Cognition and quality of life in patients with carotid artery occlusion: A follow-up study

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Abstract

Background:

Little is known about long-term cognitive functioning and quality of life (QoL) in patients with symptomatic carotid artery occlusion who do not undergo revascularization surgery.

Objective:

To assess the course of cognitive impairment and changes in QoL in these patients and whether impaired cerebral metabolism predicts the course of cognitive functioning.

Methods:

In 73 consecutive patients with TIA or a minor stroke associated with an occlusion of the internal carotid artery (ICA), cognition and health-related QoL in a 1-year follow-up study were examined. The presence of cerebral ischemic lesions was examined by MRI; the metabolic N-acetyl aspartate/creatine ratio and the presence of lactate were measured by 1H-MR spectroscopy in the centrum semiovale ipsilateral to the symptomatic ICA occlusion.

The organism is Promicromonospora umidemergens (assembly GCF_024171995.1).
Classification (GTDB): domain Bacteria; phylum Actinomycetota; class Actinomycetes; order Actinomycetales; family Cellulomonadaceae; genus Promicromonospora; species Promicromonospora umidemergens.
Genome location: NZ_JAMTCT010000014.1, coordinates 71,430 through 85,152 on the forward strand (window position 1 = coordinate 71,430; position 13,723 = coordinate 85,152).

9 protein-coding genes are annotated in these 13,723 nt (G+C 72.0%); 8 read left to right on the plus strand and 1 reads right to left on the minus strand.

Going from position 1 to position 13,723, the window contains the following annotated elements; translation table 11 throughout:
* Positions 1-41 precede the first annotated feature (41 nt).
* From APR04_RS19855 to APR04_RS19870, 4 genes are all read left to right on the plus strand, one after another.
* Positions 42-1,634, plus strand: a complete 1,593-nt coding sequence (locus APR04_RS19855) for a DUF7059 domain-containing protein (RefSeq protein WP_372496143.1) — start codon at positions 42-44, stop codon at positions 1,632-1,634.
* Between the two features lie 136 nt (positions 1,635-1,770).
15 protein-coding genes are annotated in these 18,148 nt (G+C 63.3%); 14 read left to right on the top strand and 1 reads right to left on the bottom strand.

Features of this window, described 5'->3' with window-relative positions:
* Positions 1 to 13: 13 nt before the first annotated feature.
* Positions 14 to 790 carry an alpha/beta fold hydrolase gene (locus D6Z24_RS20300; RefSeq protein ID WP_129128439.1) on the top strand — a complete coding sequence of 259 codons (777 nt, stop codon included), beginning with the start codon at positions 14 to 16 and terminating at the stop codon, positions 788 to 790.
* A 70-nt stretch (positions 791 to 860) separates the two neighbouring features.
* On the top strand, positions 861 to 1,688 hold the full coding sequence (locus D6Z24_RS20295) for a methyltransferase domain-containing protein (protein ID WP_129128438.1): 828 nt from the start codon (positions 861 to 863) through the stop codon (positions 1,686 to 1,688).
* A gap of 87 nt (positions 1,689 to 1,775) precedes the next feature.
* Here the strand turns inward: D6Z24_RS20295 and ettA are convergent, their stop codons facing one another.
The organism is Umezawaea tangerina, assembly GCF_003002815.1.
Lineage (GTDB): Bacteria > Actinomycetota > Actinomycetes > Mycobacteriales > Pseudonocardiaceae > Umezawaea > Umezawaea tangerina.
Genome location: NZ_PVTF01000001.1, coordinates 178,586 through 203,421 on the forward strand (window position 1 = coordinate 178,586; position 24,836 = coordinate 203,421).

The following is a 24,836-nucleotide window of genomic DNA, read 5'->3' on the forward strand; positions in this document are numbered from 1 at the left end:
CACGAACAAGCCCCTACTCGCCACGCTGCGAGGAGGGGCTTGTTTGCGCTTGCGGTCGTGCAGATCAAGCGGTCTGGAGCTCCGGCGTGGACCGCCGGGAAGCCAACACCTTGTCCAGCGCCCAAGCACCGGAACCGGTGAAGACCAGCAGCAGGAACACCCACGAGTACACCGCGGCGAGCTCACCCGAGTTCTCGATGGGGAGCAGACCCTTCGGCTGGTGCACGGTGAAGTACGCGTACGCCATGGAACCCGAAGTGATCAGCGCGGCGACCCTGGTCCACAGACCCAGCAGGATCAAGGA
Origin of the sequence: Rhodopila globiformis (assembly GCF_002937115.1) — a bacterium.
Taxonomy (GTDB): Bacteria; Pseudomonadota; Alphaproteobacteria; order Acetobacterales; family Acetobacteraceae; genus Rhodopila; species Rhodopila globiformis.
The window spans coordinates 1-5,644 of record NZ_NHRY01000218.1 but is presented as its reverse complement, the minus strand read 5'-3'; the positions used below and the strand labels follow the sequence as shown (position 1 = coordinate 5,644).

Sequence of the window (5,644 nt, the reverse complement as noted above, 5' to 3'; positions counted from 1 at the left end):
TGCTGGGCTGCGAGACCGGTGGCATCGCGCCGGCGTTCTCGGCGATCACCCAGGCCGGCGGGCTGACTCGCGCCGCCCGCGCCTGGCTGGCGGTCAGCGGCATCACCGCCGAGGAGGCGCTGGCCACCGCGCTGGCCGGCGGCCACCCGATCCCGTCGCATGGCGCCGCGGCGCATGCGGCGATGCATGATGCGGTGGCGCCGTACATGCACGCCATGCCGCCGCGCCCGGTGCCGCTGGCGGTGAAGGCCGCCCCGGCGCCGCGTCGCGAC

Results:

Seventy percent of patients with a stroke and 40% of patients with a TIA were cognitively impaired. In patients with recurrent TIAs during follow-up, cognitive functioning remained at the same (impaired) level (mean impairment score: at baseline 0.7, at 1-year follow-up 0.6; p = 0.646). In patients without lactate at baseline and without recurrent symptoms during follow-up, cognitive functioning improved (mean impairment score: at baseline 1.1, at 1-year follow-up 0.7; p < 0.001). Self-perceived QoL remained affected at 12 months’ follow-up, although not to a large extent (mean SD from norm scores <1).

Conclusions:

In patients with a symptomatic ICA occlusion, cognitive functioning improved within 1.5 years after the ischemic event, if no further symptoms occurred and patients had no lactate at baseline. Self-perceived QoL remained slightly affected.

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